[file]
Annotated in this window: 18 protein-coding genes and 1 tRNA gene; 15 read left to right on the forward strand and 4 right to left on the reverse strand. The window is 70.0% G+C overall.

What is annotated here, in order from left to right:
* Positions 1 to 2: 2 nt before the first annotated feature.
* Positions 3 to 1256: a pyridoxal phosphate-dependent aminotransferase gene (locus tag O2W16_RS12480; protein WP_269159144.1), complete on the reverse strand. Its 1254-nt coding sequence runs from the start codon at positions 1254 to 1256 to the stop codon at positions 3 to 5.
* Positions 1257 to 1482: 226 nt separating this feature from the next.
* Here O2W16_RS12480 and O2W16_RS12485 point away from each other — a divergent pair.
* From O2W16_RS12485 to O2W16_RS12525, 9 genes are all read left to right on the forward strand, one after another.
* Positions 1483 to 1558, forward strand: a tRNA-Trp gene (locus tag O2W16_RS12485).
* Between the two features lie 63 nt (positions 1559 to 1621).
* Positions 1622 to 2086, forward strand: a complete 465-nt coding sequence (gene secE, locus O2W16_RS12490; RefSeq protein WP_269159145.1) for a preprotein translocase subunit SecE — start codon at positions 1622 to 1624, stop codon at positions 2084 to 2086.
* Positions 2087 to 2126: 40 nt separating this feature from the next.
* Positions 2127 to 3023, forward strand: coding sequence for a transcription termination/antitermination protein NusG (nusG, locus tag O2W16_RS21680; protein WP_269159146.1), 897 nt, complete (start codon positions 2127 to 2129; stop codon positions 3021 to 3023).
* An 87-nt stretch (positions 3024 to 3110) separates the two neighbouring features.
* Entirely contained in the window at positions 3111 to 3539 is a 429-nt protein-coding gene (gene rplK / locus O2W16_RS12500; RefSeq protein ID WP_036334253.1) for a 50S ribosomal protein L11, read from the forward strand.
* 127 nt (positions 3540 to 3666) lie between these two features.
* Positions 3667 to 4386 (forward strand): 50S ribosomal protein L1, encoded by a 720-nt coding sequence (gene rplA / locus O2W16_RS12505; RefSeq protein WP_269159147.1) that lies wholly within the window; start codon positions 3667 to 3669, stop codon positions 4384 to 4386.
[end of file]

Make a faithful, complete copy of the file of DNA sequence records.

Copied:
Annotated in this window: 18 protein-coding genes and 1 tRNA gene; 15 read left to right on the forward strand and 4 right to left on the reverse strand. The window is 70.0% G+C overall.

What is annotated here, in order from left to right:
* Positions 1 to 2: 2 nt before the first annotated feature.
* Positions 3 to 1256: a pyridoxal phosphate-dependent aminotransferase gene (locus tag O2W16_RS12480; protein WP_269159144.1), complete on the reverse strand. Its 1254-nt coding sequence runs from the start codon at positions 1254 to 1256 to the stop codon at positions 3 to 5.
* Positions 1257 to 1482: 226 nt separating this feature from the next.
* Here O2W16_RS12480 and O2W16_RS12485 point away from each other — a divergent pair.
* From O2W16_RS12485 to O2W16_RS12525, 9 genes are all read left to right on the forward strand, one after another.
* Positions 1483 to 1558, forward strand: a tRNA-Trp gene (locus tag O2W16_RS12485).
* Between the two features lie 63 nt (positions 1559 to 1621).
* Positions 1622 to 2086, forward strand: a complete 465-nt coding sequence (gene secE, locus O2W16_RS12490; RefSeq protein WP_269159145.1) for a preprotein translocase subunit SecE — start codon at positions 1622 to 1624, stop codon at positions 2084 to 2086.
* Positions 2087 to 2126: 40 nt separating this feature from the next.
* Positions 2127 to 3023, forward strand: coding sequence for a transcription termination/antitermination protein NusG (nusG, locus tag O2W16_RS21680; protein WP_269159146.1), 897 nt, complete (start codon positions 2127 to 2129; stop codon positions 3021 to 3023).
* An 87-nt stretch (positions 3024 to 3110) separates the two neighbouring features.
* Entirely contained in the window at positions 3111 to 3539 is a 429-nt protein-coding gene (gene rplK / locus O2W16_RS12500; RefSeq protein ID WP_036334253.1) for a 50S ribosomal protein L11, read from the forward strand.
* 127 nt (positions 3540 to 3666) lie between these two features.
* Positions 3667 to 4386 (forward strand): 50S ribosomal protein L1, encoded by a 720-nt coding sequence (gene rplA / locus O2W16_RS12505; RefSeq protein WP_269159147.1) that lies wholly within the window; start codon positions 3667 to 3669, stop codon positions 4384 to 4386.